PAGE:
…be comforted in the fact that the ache in your heart and the confusion in your soul means that you are still alive, still human, and still open to the beauty of the world, even though you have done nothing to deserve it. And when you resent the ache in your heart, remember: You will be dead and buried soon enough.
"Gooseberries" contemplates the idea that perhaps it is the self-limiting philosophies of the sort that Tolstoy implicitly prescribed for Pahom that are the real cardinal sin. That perhaps the only arena fit for the human mind is the entire world. And perhaps, Bond villains that we are, even the world is not enough.
Venkatesh Rao, from “The Gooseberry Fallacy”
As an avowed skeptic of self-help books, I recently read Oliver Burkeman’s The Antidote: Happiness for People Who Can’t Stand Positive Thinking. In it, he discusses how conventional (and shoddy) self-help tips purport to teach us how to reach our own defined goals, while psychologists contend that an enormous prerequisite for happiness comes from cultivating comfort with uncertainty (John Keats called this “negative capability,” Plato’s somewhat-similar term is “metaxis”) instead of fighting for closure and definitive answers. I thought of this while reading Rao’s post—he uses short stories from Lev Tolstoy and Anton Chekhov to make a case similar to Burkeman, arguing that we should “embrace ambiguity and uncertainty in a fundamental way, and choose life over death, even when you don’t know what that life might hold for you.”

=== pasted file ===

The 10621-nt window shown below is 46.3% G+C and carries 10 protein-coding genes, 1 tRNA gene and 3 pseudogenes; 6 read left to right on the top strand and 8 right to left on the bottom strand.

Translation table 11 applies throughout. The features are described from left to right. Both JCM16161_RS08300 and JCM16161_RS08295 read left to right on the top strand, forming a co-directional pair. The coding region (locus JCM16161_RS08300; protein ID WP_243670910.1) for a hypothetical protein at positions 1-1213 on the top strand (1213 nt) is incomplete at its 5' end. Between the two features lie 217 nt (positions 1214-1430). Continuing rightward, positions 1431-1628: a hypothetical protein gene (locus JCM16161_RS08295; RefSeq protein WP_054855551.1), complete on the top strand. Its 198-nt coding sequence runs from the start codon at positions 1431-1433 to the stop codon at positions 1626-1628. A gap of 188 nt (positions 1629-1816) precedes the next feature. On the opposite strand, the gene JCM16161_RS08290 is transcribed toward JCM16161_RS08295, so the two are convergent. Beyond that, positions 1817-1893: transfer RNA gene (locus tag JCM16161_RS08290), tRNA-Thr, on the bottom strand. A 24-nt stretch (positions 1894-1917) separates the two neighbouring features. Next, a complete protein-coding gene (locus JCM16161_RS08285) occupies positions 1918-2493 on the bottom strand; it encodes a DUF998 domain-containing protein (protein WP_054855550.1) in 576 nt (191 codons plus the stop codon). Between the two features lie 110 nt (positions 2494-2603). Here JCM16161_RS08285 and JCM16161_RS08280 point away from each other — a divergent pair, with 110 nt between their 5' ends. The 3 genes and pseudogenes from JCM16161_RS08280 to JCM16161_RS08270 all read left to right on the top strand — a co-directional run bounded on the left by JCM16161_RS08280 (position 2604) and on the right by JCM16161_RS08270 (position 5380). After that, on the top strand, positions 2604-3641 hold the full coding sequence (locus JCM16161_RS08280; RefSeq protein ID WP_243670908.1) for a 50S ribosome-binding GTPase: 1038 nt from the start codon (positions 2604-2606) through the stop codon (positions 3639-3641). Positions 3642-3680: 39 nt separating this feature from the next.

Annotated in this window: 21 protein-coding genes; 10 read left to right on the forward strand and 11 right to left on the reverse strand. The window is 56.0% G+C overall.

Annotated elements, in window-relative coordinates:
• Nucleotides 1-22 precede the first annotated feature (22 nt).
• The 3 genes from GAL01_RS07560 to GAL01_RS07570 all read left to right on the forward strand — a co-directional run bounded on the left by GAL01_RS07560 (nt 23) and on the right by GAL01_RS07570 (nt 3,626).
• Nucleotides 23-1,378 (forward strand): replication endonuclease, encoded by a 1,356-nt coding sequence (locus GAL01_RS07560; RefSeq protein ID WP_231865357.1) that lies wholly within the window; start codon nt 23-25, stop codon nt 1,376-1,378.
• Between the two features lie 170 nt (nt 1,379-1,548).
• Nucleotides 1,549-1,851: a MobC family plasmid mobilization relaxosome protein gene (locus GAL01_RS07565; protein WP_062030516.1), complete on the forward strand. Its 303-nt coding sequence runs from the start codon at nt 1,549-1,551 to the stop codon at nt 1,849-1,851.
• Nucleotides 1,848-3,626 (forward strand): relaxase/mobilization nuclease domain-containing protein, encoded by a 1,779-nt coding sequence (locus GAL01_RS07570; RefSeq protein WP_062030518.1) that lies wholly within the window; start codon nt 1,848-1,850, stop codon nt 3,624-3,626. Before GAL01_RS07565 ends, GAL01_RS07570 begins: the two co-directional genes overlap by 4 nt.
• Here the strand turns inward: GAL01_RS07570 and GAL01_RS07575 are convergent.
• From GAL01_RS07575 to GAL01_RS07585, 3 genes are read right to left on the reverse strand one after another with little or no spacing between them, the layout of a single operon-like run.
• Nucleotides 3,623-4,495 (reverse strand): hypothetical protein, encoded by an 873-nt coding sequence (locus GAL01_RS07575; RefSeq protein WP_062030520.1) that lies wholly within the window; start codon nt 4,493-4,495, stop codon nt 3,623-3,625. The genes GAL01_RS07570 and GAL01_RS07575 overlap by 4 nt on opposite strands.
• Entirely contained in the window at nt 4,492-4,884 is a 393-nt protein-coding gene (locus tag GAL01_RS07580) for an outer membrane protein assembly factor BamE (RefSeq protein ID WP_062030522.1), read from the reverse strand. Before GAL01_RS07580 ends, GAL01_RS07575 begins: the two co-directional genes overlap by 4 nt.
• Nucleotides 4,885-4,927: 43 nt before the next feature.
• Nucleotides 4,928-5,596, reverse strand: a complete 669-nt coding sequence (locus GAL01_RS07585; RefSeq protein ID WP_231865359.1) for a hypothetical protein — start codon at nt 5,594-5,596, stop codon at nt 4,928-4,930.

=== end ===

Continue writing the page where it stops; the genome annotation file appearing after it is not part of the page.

I love that I’m not the only one rereading “Gooseberries” these days.
…apparently a happy man only feels so because the unhappy bear their burden in silence, but for which happiness would be impossible. It is a general hypnosis. Every happy man should have some one with a little hammer at his door to knock and remind him that there are unhappy people, and that, however happy he may be, life will sooner or later show its claws, and some misfortune will befall him – illness, poverty, loss, and then no one will see or hear him, just as he now neither sees nor hears others. But there is no man with a hammer, and the happy go on living, just a little fluttered with the petty cares of every day, like an aspen-tree in the wind – and everything is all right.
Anton Chekhov with a reminder of unhappiness to temper (and sweeten) the blessings we celebrate today. From the same story
, “do not cease to do good!”